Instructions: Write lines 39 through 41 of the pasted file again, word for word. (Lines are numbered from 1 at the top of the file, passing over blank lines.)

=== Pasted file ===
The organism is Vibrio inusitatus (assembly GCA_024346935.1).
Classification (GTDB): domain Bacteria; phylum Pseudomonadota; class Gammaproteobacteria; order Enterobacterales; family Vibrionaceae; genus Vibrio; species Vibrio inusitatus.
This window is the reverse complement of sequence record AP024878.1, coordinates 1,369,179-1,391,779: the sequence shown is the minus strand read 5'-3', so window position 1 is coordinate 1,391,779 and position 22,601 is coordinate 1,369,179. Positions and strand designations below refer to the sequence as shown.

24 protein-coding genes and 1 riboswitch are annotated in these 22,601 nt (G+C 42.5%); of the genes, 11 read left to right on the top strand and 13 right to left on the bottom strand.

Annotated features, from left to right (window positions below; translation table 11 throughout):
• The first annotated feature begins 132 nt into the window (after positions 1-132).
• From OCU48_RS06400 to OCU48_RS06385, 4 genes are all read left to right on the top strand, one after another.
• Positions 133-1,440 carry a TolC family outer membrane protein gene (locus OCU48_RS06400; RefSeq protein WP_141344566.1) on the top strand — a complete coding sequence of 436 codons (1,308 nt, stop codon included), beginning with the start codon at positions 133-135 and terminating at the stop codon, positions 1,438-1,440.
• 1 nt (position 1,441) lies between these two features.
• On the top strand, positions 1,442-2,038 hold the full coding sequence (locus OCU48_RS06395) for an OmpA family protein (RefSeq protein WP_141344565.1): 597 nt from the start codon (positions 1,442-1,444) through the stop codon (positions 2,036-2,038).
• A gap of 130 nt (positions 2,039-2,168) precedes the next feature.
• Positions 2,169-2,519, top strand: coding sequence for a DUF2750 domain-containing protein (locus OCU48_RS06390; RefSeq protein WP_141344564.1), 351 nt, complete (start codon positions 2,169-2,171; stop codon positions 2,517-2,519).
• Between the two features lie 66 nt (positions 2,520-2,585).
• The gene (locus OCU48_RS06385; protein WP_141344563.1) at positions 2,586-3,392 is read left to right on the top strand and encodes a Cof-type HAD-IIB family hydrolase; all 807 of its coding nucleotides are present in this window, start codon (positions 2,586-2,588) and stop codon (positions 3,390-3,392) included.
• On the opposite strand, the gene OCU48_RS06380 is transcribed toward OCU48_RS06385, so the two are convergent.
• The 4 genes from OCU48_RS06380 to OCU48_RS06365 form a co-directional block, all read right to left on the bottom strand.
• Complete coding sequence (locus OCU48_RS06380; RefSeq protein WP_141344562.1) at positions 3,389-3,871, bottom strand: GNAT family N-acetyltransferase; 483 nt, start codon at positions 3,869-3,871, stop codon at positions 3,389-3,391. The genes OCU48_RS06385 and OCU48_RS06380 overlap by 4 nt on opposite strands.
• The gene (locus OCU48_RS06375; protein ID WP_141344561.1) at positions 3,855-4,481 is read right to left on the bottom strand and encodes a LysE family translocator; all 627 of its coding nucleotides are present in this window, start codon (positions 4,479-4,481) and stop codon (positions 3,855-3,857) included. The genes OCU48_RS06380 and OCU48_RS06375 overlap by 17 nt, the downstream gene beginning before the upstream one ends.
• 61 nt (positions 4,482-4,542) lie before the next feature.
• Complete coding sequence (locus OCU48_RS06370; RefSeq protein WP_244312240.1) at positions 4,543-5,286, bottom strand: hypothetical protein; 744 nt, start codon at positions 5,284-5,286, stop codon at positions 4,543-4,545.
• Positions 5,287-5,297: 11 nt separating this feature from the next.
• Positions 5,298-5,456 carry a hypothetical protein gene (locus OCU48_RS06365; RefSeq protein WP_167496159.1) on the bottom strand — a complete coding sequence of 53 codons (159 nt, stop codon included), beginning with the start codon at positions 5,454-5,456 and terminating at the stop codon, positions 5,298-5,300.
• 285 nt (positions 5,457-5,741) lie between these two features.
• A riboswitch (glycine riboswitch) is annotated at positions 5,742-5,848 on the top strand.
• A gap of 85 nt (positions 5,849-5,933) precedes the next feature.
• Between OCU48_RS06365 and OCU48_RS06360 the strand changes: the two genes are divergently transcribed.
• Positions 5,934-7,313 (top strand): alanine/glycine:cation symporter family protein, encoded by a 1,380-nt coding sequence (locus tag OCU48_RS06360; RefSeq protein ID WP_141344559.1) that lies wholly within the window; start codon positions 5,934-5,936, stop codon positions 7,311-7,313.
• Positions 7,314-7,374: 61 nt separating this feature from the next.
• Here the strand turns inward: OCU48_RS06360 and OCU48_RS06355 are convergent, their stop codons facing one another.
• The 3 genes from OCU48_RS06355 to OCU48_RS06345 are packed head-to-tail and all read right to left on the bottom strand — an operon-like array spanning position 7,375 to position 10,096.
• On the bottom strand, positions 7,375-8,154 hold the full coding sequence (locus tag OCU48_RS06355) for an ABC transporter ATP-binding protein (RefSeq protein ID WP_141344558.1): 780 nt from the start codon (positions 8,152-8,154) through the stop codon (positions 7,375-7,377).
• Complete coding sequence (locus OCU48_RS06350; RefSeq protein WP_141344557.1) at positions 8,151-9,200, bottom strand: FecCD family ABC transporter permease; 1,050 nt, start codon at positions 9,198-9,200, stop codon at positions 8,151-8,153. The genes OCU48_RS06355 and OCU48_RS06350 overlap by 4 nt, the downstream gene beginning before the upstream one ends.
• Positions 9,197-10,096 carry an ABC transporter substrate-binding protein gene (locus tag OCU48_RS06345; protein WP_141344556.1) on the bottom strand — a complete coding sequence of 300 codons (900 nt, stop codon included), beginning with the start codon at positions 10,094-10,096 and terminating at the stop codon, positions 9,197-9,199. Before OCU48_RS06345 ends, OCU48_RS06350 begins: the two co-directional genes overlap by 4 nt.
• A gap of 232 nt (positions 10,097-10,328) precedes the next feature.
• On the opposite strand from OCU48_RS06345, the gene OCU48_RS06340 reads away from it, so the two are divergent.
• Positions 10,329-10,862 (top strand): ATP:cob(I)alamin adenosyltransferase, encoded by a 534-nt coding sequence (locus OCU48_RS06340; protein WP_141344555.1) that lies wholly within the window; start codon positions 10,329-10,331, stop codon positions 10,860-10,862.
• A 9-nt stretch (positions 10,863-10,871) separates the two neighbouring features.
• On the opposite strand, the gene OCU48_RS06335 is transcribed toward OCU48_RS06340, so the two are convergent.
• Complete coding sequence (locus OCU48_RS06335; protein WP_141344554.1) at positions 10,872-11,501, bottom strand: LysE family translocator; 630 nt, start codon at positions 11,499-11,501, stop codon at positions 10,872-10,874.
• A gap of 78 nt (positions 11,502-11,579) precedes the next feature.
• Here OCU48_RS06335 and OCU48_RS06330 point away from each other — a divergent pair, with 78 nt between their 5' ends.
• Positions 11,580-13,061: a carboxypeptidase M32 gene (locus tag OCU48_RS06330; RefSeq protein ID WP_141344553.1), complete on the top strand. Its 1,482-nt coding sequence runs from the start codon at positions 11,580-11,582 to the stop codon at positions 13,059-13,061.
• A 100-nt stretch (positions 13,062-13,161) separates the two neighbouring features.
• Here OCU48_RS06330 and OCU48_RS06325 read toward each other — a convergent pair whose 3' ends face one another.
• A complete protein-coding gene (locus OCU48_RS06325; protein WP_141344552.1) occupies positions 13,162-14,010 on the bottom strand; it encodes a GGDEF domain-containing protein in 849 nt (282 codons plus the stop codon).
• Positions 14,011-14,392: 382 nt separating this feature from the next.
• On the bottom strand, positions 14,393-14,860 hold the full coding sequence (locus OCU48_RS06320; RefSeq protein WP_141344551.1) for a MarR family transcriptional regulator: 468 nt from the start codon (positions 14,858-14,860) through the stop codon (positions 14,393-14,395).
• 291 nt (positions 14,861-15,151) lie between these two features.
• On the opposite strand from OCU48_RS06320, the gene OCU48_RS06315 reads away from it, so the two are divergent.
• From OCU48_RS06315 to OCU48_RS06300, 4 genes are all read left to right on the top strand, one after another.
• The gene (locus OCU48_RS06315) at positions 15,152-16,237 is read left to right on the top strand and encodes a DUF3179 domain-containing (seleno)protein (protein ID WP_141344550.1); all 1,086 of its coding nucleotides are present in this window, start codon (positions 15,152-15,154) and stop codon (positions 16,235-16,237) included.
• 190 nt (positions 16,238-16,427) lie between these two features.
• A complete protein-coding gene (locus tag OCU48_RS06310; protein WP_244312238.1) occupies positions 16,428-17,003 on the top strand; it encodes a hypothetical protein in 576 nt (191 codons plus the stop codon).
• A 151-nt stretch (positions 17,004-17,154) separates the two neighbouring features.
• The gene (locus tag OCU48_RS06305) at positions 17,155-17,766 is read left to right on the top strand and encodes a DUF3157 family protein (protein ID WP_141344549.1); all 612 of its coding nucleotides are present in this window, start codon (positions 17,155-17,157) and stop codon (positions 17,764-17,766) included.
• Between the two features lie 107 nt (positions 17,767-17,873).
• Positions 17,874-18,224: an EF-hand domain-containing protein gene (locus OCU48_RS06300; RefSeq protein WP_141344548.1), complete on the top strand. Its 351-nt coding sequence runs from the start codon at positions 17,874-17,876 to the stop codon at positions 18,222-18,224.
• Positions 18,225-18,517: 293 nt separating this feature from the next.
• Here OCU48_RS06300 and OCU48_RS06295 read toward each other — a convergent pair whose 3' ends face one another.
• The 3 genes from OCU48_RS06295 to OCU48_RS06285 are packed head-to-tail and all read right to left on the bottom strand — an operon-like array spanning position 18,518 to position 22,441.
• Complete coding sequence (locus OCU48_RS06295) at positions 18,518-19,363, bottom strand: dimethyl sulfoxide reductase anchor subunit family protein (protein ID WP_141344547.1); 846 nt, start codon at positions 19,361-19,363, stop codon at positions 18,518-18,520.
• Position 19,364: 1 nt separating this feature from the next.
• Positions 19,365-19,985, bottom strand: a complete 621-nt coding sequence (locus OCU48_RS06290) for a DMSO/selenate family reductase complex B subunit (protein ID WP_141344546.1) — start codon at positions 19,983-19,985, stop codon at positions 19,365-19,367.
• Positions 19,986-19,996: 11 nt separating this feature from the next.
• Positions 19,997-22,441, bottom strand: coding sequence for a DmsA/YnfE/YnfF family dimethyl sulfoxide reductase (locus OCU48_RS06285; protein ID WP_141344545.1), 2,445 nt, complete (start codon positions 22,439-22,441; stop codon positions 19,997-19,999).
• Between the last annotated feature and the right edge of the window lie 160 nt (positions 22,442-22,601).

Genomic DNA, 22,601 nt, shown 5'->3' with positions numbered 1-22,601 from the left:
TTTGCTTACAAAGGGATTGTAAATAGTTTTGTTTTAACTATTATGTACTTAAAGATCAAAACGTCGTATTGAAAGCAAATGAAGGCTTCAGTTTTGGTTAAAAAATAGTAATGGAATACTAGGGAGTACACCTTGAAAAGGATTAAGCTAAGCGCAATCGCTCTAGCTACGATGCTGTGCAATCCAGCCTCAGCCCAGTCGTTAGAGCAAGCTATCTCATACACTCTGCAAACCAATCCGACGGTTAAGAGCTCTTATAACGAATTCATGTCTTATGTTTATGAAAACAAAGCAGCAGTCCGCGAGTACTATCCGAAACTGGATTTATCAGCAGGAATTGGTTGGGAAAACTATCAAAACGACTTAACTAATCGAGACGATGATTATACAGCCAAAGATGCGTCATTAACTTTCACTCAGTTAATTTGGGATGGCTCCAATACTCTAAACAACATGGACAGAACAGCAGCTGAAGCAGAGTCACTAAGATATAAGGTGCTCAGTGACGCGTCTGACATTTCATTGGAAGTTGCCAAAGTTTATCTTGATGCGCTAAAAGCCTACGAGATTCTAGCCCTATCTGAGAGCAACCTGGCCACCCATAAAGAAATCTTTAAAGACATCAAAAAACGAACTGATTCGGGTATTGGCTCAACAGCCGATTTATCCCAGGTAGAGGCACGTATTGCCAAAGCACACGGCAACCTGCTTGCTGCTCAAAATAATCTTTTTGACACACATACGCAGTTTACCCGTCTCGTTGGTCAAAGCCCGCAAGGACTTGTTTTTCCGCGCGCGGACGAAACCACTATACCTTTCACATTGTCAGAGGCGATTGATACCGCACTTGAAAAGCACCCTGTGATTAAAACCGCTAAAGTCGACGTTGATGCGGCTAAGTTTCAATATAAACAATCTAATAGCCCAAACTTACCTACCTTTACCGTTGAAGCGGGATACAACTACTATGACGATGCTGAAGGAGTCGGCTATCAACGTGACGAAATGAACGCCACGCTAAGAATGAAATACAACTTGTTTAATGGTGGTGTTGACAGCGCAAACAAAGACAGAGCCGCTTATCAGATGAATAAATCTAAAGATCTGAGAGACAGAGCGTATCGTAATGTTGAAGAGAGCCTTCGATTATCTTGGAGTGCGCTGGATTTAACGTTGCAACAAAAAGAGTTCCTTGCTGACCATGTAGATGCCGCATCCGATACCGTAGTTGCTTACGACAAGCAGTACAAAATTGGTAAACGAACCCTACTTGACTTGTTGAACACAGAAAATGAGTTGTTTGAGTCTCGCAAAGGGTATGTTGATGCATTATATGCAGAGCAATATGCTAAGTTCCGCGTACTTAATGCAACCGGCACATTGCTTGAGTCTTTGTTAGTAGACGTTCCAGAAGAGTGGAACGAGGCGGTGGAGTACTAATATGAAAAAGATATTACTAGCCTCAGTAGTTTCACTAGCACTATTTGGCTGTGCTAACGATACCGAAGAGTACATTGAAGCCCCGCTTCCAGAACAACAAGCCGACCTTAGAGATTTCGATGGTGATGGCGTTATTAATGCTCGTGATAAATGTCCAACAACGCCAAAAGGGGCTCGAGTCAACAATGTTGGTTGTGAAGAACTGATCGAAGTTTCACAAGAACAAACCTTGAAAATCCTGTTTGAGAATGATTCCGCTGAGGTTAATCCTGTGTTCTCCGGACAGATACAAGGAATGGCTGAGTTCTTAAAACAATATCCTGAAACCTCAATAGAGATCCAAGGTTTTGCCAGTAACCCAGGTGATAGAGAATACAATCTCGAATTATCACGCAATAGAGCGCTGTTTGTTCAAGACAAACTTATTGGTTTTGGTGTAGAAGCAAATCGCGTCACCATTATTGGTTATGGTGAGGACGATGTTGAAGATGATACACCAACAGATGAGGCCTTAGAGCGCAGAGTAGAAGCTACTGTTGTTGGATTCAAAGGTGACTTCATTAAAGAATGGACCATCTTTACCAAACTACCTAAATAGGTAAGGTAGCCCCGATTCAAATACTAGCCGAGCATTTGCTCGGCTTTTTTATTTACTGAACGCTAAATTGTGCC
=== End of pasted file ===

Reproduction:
• Complete coding sequence (locus OCU48_RS06335; protein WP_141344554.1) at positions 10,872-11,501, bottom strand: LysE family translocator; 630 nt, start codon at positions 11,499-11,501, stop codon at positions 10,872-10,874.
• A gap of 78 nt (positions 11,502-11,579) precedes the next feature.
• Here OCU48_RS06335 and OCU48_RS06330 point away from each other — a divergent pair, with 78 nt between their 5' ends.